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Brightness perception

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Brightness is an attribute of visual perception in which a source appears to emit a given amount of light. In other words, brightness is the perception elicited by the luminance of a visual target. This is a subjective attribute/property of an object being observed.

TerminologyEdit

"Brightness" was formerly used as a synonym for the photometric term luminance and (incorrectly) for the radiometric term radiance. As defined by the US Federal Glossary of Telecommunication Terms (FS-1037C), "brightness" should now be used only for non-quantitative references to physiological sensations and perceptions of light.[1]

A given target luminance can elicit different perceptions of brightness in different contexts; see, for example, White's illusion and Wertheimer-Benary illusion.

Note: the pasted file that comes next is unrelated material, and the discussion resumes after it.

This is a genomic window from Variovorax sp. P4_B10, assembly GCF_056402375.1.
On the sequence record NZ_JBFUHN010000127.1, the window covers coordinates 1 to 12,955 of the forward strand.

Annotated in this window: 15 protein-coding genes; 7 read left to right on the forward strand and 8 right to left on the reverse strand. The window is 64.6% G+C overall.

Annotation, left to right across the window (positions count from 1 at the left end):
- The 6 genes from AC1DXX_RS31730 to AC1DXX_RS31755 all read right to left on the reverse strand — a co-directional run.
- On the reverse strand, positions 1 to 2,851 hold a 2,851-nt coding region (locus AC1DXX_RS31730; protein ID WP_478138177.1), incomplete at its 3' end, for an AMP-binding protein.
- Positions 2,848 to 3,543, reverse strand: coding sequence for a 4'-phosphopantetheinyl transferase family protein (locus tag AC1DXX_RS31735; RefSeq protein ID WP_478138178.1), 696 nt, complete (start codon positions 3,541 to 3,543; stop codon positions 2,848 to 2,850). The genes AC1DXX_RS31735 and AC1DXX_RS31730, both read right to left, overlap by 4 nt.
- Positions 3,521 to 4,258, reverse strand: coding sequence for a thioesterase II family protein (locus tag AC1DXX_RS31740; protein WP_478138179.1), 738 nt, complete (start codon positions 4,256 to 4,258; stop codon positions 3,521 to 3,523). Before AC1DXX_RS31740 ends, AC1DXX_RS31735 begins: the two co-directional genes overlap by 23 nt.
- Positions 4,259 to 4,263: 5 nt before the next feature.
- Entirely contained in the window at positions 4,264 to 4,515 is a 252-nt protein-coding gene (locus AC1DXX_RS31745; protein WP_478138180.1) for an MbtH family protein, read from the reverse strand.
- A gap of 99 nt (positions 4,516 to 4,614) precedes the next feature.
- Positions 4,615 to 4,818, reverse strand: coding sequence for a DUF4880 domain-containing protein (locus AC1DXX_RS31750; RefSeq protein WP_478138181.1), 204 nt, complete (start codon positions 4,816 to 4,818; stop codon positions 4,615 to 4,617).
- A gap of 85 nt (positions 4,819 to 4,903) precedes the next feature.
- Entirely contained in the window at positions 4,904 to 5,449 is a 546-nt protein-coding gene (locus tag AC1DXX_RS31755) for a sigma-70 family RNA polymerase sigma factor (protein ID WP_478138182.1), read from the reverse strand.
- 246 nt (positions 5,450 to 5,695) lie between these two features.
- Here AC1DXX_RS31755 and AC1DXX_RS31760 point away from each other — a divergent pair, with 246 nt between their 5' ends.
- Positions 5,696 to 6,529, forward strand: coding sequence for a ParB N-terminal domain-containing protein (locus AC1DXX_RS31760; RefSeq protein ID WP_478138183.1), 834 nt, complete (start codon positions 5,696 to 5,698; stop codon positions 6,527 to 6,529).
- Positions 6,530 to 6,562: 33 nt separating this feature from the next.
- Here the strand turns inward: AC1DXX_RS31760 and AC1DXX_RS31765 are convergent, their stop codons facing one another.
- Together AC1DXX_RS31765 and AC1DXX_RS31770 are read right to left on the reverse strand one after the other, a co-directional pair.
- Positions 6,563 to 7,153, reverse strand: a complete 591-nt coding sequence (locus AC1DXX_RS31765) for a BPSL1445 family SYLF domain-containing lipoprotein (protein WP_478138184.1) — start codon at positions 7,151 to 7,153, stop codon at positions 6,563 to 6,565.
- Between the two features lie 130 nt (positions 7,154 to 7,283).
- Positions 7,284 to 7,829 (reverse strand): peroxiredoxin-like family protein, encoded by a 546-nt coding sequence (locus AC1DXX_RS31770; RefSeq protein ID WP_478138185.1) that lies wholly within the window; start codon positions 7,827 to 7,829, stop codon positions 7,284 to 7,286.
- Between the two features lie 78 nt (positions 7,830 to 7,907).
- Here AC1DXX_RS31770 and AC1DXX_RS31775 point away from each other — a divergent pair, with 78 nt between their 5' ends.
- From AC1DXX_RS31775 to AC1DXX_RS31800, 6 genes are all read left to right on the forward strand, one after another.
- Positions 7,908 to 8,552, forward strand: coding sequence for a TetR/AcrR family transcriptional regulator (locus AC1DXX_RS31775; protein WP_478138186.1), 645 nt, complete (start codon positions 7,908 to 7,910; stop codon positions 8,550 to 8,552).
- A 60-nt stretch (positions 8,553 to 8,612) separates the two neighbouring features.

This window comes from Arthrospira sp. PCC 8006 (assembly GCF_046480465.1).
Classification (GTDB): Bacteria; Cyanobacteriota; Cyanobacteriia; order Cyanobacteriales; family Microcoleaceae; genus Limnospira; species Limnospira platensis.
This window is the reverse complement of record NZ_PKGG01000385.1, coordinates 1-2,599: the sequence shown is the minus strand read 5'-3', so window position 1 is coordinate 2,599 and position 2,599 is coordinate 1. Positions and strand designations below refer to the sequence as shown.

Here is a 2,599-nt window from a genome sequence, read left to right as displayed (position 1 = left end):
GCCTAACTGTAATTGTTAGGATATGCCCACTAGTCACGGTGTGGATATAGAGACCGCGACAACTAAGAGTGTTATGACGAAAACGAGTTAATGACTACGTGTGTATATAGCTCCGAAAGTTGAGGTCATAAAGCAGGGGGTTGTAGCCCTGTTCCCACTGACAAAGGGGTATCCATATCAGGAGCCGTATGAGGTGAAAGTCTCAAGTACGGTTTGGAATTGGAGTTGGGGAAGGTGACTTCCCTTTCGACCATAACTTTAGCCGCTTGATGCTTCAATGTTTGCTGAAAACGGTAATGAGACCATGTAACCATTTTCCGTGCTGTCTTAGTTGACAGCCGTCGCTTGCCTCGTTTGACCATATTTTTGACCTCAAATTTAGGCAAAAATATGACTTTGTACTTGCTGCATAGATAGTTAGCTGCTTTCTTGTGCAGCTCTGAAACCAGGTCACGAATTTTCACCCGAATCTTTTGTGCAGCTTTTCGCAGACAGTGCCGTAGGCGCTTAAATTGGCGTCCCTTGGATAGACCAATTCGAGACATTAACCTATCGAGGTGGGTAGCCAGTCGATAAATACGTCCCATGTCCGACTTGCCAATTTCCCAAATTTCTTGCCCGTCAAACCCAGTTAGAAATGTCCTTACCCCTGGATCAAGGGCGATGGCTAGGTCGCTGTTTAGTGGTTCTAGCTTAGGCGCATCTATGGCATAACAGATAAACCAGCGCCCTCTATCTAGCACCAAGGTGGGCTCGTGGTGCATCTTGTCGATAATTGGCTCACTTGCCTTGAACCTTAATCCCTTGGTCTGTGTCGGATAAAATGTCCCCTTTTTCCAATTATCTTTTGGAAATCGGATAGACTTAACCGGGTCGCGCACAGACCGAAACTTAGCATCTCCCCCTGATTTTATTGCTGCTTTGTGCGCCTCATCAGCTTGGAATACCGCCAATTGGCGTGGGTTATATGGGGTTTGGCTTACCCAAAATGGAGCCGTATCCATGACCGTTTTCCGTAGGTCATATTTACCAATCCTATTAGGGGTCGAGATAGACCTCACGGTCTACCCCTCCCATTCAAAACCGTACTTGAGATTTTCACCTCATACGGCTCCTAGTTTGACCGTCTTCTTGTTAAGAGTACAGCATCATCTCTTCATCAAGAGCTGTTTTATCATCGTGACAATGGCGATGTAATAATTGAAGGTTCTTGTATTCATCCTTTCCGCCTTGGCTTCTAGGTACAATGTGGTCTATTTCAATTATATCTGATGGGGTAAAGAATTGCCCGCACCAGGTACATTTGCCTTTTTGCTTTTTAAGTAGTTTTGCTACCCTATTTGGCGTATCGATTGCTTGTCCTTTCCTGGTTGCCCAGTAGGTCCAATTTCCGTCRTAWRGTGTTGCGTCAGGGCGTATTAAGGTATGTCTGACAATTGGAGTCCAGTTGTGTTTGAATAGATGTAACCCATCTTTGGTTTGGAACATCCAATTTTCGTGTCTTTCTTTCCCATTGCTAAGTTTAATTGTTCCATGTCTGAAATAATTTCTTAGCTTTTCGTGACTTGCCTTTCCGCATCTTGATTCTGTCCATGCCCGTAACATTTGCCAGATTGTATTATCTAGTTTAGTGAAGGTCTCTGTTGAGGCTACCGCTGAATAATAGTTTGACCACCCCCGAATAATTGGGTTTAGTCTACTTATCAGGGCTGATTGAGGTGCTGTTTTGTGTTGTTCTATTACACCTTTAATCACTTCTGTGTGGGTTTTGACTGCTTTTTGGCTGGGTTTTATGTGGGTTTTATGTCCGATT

In the RGB color space, brightness can be thought of as the arithmetic mean μ of the Red, Green, and Blue color coordinates[How to reference and link to summary or text] (although some of the three components make the light seem brighter than others, which, again, may be compensated by some display systems automatically):

 \mu = {R + G + B \over 3 }.

Brightness is also a color coordinate in the HSB or HSV color space (hue, saturation, and brightness or value).


Brightness of soundsEdit

The term "brightness" is also used in discussions of sound timbres, in a rough analogy with visual brightness. Timbre researchers consider brightness to be one of the perceptually strongest distinctions between sounds[2], and formalize it acoustically as an indication of the amount of high-frequency content in a sound, using a measure such as the spectral centroid.

See alsoEdit


NotesEdit

  1. Brightness” in Federal Standard 1037C, the Federal Glossary of Telecommunication Terms (1996)
  2. D. Wessel, Timbre space as a musical control structure, Computer Music Journal, 3 (1979), pp. 45–52.

External linksEdit

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